In reply to Dave Kerr: Yeah true, but I wasn't answering your question, I was disputing the answer Timmd gave! ;-)
BigBrother - on 28 Nov 2012
In reply to Dave Kerr:

> the value of their acts

What do you mean by this?
Dave Kerr - on 28 Nov 2012
In reply to nickinscottishmountains:

Fair dos. Your point was very similar to that made by Wonko.
dissonance - on 28 Nov 2012
In reply to Wonko The Sane:

yup person b is the one to try and bribe.
Dave Kerr - on 28 Nov 2012
In reply to BigBrother:
> (In reply to Dave Kerr)
>
> [...]
>
> What do you mean by this?

Does A's act have more value than B's because s/he has battled the temptation of doing the wrong thing before doing the right thing? Essentially it has cost A more to do right than B.

timjones - on 28 Nov 2012
In reply to Dave Kerr:
> (In reply to BigBrother)
> [...]
>
> Does A's act have more value than B's because s/he has battled the temptation of doing the wrong thing before doing the right thing? Essentially it has cost A more to do right than B.

The consumer shouldn't have to pay more because the production system is inefficient ;)
tspoon1981 on 28 Nov 2012
In reply to Dave Kerr: Assuming that, to the outside world, person A and B are identical, I wonder if person A may place a higher value on the decisions made due to the temptation faced, and such have a greater feeling of worth or ownership of those decisions which may have a benefit else where. Where as person B just is, they do right without trying, with neither the highs and possible lows faced by person A, and so gains no personal benefit from the thoughts and feelings that temptation could give.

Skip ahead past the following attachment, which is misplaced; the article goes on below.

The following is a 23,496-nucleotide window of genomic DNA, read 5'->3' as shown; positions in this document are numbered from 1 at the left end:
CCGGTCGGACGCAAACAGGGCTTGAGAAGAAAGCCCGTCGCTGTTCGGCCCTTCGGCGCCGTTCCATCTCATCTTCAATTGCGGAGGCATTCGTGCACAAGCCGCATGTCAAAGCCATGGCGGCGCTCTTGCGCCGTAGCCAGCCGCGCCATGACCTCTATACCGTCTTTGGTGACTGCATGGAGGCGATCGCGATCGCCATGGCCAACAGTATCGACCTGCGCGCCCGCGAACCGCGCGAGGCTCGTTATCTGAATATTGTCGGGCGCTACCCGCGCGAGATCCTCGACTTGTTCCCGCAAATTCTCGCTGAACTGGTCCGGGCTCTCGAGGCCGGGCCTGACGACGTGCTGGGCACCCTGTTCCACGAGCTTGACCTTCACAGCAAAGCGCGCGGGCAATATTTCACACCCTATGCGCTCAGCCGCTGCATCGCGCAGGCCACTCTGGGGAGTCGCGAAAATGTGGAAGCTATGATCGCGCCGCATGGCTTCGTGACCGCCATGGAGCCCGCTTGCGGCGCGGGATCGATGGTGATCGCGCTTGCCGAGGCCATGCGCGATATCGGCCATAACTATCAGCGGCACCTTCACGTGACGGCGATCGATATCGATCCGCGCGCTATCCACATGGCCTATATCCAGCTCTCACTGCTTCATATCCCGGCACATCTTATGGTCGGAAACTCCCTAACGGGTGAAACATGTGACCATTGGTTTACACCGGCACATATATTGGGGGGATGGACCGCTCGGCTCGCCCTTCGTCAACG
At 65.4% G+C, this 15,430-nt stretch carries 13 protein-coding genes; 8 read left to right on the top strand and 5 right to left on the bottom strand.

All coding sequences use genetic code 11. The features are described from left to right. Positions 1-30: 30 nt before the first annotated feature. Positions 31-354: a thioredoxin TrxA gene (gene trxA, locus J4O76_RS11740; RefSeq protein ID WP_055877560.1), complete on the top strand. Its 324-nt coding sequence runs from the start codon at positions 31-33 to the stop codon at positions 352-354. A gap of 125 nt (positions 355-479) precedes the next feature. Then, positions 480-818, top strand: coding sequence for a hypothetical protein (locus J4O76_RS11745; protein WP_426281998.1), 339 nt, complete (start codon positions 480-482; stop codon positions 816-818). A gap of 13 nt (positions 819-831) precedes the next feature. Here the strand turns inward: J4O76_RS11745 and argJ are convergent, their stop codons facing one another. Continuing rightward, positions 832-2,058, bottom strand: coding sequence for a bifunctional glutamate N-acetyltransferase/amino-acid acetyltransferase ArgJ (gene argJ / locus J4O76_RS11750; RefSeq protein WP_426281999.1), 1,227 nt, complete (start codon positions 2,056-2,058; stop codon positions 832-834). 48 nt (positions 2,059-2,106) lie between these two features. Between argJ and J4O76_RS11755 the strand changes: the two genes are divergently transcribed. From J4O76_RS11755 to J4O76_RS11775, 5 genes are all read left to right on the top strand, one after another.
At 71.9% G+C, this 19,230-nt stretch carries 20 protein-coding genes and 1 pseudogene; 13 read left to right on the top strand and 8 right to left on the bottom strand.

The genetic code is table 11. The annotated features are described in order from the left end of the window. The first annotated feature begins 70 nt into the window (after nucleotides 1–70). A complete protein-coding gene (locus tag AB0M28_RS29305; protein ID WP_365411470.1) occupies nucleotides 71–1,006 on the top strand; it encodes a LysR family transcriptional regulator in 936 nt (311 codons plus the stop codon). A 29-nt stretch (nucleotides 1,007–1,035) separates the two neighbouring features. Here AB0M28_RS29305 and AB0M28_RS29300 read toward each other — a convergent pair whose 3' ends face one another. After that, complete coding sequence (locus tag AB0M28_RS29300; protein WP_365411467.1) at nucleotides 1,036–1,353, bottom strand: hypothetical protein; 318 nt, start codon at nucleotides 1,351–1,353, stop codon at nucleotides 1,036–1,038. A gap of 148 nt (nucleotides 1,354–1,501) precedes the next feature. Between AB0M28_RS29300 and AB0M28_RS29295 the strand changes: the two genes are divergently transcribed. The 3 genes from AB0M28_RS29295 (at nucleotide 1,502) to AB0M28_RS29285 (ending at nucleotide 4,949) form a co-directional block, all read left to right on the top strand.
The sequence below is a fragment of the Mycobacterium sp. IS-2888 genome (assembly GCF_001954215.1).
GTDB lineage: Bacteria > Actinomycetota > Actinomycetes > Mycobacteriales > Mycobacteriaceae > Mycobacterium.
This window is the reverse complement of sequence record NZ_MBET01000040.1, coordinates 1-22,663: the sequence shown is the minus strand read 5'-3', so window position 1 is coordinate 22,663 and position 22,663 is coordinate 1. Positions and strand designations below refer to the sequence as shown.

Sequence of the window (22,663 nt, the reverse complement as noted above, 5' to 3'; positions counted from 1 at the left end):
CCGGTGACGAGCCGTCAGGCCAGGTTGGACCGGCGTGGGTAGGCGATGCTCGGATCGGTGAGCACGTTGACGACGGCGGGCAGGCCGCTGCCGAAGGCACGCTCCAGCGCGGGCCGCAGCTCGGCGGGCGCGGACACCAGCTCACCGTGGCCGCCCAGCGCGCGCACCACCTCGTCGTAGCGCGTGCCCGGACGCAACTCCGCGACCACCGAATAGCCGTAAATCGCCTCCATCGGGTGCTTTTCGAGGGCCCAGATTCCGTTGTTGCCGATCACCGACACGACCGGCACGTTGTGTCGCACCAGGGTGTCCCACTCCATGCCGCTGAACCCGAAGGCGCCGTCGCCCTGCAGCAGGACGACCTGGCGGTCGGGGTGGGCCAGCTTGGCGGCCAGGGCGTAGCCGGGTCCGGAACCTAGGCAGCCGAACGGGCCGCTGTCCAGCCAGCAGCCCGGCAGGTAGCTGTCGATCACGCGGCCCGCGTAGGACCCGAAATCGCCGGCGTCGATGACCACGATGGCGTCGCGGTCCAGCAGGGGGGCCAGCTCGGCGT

Timmd on 28 Nov 2012
In reply to Dave Kerr:
> (In reply to BigBrother)
> [...]
>
> Does A's act have more value than B's because s/he has battled the temptation of doing the wrong thing before doing the right thing? Essentially it has cost A more to do right than B.

I think they might have more value.

Battling is what I had in mind with will power, in that person A has had to try harder to do the right thing.

I didn't put it very clearly though.
BigBrother - on 28 Nov 2012
In reply to Dave Kerr: But what do you mean by value, who is judging?
brokenbanjo - on 28 Nov 2012
In reply to Dave Kerr: